Biomedical Engineering Reference
In-Depth Information
Cell inlet
Microfluidic chamber
Droplet makers
Integrated circuit
5 × 5 mm
Fig. 2.1 An illustration of a hybrid integrated circuit/microfluidic chip for point-of-care diagnos-
tics. The device contains an integrated circuit with a microfluidic chamber built on top. Cells and
reagents enter through the inlets. Single cells and droplets are pinched off into the microfluidic
chamber where they are positioned and analyzed
used to release cell contents, merge droplets, and heat the chip. All make use of
alternating electric fields in different frequency bandwidths.
Dielectrophoresis (DEP) is a phenomenon where dielectric objects are attracted
to electric field maxima. The object's polarizability relative to the surrounding
medium determines the strength of DEP. It comes in two flavors, positive DEP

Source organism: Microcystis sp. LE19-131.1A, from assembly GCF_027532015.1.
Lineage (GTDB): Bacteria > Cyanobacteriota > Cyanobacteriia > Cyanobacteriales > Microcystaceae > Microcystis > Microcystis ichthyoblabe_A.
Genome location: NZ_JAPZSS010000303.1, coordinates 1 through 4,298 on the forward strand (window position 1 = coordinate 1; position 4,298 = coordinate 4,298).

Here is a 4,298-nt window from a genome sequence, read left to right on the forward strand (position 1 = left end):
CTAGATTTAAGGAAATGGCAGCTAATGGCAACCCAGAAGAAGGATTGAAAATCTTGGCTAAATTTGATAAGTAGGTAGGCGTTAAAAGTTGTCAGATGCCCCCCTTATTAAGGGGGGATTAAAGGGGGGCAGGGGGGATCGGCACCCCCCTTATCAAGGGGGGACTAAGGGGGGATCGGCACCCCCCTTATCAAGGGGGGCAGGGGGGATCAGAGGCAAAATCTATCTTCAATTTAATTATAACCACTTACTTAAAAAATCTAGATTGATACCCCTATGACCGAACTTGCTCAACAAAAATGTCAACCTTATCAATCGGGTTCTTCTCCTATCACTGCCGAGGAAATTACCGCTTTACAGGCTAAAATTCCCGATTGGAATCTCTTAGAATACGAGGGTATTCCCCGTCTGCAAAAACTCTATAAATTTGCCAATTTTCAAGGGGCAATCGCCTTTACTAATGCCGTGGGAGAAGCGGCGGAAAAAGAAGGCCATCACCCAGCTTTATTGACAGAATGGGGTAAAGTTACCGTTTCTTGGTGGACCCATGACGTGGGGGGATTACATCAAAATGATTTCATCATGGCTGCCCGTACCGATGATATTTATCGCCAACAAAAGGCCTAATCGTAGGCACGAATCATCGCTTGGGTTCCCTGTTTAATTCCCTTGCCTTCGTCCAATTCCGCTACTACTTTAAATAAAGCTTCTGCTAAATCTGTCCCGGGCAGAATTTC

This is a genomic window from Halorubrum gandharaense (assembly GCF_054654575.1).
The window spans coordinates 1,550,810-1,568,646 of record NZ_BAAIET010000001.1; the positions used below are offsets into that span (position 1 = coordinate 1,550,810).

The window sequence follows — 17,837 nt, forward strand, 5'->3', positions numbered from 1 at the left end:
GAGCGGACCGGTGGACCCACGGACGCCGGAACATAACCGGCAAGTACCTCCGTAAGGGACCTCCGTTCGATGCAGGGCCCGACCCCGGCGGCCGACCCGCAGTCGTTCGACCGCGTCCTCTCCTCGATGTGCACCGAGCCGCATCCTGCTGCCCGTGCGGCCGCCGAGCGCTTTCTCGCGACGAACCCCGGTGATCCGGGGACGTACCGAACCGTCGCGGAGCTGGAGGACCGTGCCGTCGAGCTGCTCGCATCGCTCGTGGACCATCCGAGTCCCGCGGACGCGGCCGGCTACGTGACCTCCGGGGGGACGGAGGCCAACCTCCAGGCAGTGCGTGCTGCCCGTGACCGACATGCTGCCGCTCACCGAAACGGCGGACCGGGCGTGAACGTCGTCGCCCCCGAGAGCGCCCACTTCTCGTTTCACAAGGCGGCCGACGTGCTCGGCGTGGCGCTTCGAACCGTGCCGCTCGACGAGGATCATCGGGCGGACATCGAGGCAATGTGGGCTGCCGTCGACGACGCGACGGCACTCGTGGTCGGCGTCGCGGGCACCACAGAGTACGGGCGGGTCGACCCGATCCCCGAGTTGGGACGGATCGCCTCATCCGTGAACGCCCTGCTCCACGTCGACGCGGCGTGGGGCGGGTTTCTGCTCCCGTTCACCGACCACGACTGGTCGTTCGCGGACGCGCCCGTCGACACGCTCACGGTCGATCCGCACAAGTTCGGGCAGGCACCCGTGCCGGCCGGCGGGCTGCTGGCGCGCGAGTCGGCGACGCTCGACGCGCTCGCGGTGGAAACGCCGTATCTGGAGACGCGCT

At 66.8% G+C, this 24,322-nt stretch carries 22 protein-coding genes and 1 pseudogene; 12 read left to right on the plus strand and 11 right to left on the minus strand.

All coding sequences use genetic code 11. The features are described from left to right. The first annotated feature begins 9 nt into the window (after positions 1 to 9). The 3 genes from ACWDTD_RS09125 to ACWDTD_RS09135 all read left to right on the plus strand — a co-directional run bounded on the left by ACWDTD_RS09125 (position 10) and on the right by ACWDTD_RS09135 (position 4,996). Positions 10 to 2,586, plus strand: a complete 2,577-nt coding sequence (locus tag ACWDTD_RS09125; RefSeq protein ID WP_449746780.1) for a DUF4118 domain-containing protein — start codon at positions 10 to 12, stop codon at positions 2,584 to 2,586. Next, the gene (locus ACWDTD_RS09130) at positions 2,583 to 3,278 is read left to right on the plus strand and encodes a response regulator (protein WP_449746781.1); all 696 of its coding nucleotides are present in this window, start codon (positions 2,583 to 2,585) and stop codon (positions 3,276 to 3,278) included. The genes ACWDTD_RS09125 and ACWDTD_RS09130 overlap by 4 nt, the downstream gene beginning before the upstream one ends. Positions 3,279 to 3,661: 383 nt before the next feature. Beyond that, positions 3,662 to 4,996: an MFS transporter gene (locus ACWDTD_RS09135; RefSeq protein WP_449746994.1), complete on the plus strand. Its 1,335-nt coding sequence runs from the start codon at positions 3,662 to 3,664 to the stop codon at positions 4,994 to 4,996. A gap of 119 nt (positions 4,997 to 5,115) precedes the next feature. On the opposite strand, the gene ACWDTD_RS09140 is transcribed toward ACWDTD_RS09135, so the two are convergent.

and negative DEP, as seen in Fig. 2.2 . With positive DEP, a dielectric particle is
more polarizable than the surrounding medium and is attracted to the electric field
maxima . This is shown with the upper particle of Fig. 2.2 . In negative DEP, seen at
the bottom of Fig. 2.2 , the particle is less polarizable than the surrounding medium
and is pushed away from the electric field maximum. This is analogous to a helium-
filled balloon. Even though gravity is pulling it down, it floats upward because it is
less dense than the surrounding air.
The force generated by dielectrophoresis is described by the following equa-
tions [ 19 ]:
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